Guess WHAT??

I have a rough draft of our written Home Study in front of me! Whoo hoo!! It's almost done! I've reviewed it (and parts of it made me cry), and I've corrected any mistakes on factual information, and sent my corrections back to the Social Worker. Which means we should have an approved Home Study document by early next week and we SHOULD be starting to look at kids to adopt by FRIDAY!

Did you hear that? Rather, did you READ that? FRIDAY!!! Are you kidding me? WOW.

On another note - my friend J stopped by this afternoon with her baby. What a GOOD baby he is! And what a relaxed mama she is! So awesome. We were together to plot and plan our friend C's baby shower. And that's all I can say about that because C reads this blog. Ha ha C! You thought you were going to get some skinny on here didn't you? Try again, sister.

Tonight we have dinner plans with some other friends, and then I'm heading out with a couple of girlfriends to see the former lead singer of Danity Kane, Shannon Bex, in her solo debut since the band was broken up by the uber selfish P-Diddy. Pretty stoked about that.

You all have a fantastic weekend!

Friday, July 16, 2010

Weekend Update with ME...not Tina Fey

This weekend is packed with goodness. Tonight my friend C and I are taking our friend N to dinner for her birthday! Yaya! The boys are having a 'bachelor' night. I'm sure much burping, farting, and video gaming will commence.

Tomorrow we have a party to attend in the evening.

Sunday we're taking The Boy to Mt. Hood to go on the Alpine Slides. Good times will be had.

I'll post some pictures later! Have a great weekend!

Wednesday, July 14, 2010

Home Study Commentary and Update July 2010!

Our social worker, Emily, came to our house yesterday morning for a visit and a chat with The Boy and us. She interviewed him alone for about ten minutes, and then we all sat down with her to talk about the neighborhood and our area and the types of things it has for kids and what research we've done.

We then took her on a tour of our house. She pointed out TWO things that we need to fix. We need to have gates on the inside stairs and outside on the deck on the stairs; and we need to have child proof locks on our medicine and cleaning supplies cabinet. Easy peasy.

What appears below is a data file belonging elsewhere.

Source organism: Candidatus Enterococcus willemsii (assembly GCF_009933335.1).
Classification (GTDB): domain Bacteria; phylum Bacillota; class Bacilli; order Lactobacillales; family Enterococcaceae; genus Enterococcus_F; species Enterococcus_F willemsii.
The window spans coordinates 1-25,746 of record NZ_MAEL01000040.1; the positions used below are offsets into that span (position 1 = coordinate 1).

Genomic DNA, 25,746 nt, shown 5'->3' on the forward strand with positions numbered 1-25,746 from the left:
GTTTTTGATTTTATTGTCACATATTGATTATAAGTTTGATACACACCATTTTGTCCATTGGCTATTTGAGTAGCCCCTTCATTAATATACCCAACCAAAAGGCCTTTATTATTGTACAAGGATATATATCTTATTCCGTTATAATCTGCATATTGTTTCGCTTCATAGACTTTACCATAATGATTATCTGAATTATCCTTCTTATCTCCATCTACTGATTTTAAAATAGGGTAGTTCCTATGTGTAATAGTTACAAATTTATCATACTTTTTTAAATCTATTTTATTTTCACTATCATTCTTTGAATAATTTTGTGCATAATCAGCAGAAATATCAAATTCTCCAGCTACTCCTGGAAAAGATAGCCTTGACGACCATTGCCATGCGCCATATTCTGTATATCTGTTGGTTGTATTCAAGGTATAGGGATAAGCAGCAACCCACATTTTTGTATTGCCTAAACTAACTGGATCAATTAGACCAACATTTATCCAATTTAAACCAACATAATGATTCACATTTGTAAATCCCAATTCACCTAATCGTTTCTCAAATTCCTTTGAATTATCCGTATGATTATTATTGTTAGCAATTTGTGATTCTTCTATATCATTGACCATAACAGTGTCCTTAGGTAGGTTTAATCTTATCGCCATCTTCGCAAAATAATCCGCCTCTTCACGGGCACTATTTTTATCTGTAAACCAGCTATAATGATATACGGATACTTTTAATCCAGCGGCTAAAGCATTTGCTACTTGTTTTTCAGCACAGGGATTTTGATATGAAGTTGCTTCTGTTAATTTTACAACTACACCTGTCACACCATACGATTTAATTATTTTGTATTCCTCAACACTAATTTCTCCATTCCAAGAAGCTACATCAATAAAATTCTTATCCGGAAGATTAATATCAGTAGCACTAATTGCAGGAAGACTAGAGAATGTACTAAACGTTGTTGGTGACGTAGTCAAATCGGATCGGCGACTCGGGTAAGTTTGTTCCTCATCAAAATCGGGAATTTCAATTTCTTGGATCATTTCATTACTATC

What happens next? Well, according to Emily, she doesn't have to come back! That's right folks, we did it in ONE visit! She told us that she will have our home study written up in about two weeks, and then she'll email it to us for factual proofing. Making sure names and dates and SSN's are correct. That kind of thing.

Once that's done and approved, we will receive a large notebook with all of the current bulletins of children looking for forever families. She said that right now there are about 80 children in the system. I told her I wished I could take them all! It is SO sad to me that people are adopting outside of the US when we have SO many children here, in our own country, who need us! They NEED us!!

Sigh. I'm off my soap box. Forgive me, especially if you have adopted internationally. It's a choice each family has to make, and I understand that. I do. It just makes me sad when I see that Oregon alone has 80 in the system right now.

Moving on.

Chris and I need to start working on our Family Book. It's a picture and story book that you make for the child/ren you have chosen, so that they can see who you are and where they will live and the family activities they will be a part of once they are placed. It gives them a sense of peace knowing who we are, where we live, what we look like, and what we like to do. And she told us that when we narrate in the book, that we can use 'mommy' and 'daddy' and 'big brother' when referring to ourselves and The Boy. Awesome!

We also asked about bringing them on a trip out of the state in a few months (yes, I'm being entirely optimistic that God is going to place us that soon. He's moved everything else along quickly, I don't see Him letting us down now!) and she said that would be no problem, just no out of country trips! So awesome on that!

From the bottom of our hearts - we want to thank everyone that has prayed, and encouraged, and sent little notes, and checked up on us. We're so thankful to have you all as our friends and family on this incredibly awe-inspiring journey. I just pray now that God shows us the reason (or reasons!) for this journey.

Chris already has the carseat(s) picked out. So let's get this show on the road Lord!

Friday, July 02, 2010

I See You!!!

As most bloggers do, I have a stat tracker on this blog. No, it's not like Big Brother, it doesn't tell me your name, or phone number, or even blood type. What it does tell me is how I am getting my blog traffic, and where it may be coming from.

Sometimes I get traffic that comes from my link on my Facebook page. Sometimes it comes from a little message board I hang out at (shout out to the Peas!). And sometimes it comes from email updates I post to friends and family.